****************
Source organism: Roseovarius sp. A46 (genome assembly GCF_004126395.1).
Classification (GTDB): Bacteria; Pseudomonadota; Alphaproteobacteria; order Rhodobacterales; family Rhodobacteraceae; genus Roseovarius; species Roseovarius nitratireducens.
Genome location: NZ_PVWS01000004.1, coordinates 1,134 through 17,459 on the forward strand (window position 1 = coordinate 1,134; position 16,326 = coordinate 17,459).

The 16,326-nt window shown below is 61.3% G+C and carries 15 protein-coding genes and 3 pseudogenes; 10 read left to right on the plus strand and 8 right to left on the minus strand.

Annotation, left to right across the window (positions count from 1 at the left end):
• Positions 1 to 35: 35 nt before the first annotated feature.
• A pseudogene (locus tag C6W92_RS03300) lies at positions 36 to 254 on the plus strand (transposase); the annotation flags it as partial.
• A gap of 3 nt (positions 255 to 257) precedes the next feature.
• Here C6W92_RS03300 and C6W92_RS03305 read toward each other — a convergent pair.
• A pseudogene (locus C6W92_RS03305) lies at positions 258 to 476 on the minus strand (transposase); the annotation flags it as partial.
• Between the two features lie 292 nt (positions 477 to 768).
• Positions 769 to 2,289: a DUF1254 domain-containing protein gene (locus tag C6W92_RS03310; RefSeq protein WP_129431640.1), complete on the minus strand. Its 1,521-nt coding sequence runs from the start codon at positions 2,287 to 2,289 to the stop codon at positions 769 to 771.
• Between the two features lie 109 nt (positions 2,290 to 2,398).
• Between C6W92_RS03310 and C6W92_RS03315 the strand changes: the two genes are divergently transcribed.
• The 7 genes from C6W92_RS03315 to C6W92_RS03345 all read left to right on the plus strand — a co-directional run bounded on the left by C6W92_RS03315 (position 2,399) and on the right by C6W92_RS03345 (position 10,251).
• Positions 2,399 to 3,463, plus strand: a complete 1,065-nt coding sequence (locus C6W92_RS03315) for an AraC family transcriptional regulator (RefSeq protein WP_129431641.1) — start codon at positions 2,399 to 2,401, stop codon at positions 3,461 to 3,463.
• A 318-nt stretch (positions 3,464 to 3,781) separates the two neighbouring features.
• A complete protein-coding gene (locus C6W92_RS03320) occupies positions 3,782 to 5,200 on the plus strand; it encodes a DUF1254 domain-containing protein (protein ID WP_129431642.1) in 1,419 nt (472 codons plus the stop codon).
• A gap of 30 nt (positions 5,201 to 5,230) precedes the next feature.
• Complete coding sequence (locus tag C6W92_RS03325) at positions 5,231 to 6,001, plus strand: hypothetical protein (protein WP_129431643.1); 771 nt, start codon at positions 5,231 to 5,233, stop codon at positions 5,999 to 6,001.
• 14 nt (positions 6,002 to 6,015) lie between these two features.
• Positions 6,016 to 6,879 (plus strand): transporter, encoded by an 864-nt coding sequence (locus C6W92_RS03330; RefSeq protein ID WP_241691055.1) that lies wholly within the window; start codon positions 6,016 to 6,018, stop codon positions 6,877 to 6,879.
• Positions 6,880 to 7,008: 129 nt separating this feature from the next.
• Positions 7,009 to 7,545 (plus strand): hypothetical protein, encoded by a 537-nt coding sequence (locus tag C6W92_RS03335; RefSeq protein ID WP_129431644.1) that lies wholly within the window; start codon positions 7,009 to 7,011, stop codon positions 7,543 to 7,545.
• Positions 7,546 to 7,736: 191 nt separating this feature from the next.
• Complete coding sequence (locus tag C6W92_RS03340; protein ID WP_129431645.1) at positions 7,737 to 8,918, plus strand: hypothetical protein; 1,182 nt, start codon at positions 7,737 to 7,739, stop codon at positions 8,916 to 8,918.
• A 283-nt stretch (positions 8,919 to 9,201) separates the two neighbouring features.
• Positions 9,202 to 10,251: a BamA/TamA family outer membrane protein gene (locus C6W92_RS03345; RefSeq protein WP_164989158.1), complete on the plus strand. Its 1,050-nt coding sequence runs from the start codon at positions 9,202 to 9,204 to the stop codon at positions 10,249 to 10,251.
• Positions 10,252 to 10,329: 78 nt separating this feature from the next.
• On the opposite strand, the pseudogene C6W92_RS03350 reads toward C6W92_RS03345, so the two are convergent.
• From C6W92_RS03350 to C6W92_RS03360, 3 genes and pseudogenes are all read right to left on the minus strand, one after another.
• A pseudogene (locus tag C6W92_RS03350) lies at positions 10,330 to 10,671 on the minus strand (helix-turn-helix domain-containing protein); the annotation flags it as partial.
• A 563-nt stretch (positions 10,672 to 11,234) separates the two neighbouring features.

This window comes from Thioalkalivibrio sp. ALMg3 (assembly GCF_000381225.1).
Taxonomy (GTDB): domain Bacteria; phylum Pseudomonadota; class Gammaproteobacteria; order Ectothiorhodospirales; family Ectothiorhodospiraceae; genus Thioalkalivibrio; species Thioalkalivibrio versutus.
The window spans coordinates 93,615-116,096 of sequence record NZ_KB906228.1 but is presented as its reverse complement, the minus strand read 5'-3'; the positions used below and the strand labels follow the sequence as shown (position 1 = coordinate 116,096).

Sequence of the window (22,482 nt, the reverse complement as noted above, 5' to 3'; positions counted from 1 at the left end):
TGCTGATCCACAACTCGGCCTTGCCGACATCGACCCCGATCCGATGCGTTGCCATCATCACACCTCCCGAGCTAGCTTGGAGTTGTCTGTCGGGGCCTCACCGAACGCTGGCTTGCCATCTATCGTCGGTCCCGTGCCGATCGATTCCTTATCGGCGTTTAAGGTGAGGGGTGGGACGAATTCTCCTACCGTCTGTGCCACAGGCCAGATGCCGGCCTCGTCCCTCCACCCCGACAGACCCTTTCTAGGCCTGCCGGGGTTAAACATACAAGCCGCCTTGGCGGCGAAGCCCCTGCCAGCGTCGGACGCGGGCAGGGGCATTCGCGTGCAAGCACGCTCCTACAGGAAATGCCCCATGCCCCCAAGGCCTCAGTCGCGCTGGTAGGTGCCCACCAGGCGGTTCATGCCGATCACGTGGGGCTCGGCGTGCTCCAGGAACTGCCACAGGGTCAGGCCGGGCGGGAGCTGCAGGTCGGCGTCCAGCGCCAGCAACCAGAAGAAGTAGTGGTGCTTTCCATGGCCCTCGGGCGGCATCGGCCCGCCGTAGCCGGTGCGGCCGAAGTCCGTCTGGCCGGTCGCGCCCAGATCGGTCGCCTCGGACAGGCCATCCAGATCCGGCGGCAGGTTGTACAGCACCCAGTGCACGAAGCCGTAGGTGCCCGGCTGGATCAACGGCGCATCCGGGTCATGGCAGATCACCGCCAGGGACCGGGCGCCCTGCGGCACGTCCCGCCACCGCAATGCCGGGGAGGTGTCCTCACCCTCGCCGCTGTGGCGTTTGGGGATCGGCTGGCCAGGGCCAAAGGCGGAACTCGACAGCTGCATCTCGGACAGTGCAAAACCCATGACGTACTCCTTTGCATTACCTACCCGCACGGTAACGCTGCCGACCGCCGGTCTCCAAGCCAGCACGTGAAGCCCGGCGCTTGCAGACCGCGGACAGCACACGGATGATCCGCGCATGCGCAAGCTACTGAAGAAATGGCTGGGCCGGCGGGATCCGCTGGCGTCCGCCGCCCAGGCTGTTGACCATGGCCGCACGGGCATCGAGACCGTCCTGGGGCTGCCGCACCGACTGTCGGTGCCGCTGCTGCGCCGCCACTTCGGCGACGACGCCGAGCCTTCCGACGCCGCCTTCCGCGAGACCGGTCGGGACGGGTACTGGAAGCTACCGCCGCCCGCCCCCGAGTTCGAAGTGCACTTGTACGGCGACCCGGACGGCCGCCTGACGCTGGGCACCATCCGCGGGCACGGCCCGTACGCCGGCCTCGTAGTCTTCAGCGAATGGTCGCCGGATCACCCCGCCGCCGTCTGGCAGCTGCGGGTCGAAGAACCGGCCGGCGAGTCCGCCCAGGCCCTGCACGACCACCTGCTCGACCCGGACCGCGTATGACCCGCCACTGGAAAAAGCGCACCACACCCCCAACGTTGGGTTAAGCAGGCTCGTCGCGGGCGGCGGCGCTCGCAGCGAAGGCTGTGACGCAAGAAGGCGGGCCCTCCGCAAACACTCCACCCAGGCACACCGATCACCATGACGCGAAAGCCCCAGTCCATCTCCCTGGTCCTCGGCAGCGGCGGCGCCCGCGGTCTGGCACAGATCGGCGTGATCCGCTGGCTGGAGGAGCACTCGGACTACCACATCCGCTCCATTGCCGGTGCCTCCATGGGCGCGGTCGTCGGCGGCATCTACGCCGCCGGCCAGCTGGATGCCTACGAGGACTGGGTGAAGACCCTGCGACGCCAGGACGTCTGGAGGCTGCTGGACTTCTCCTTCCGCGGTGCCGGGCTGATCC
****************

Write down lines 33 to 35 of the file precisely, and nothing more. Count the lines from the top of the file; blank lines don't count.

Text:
• A 563-nt stretch (positions 10,672 to 11,234) separates the two neighbouring features.

This window comes from Thioalkalivibrio sp. ALMg3 (assembly GCF_000381225.1).
Taxonomy (GTDB): domain Bacteria; phylum Pseudomonadota; class Gammaproteobacteria; order Ectothiorhodospirales; family Ectothiorhodospiraceae; genus Thioalkalivibrio; species Thioalkalivibrio versutus.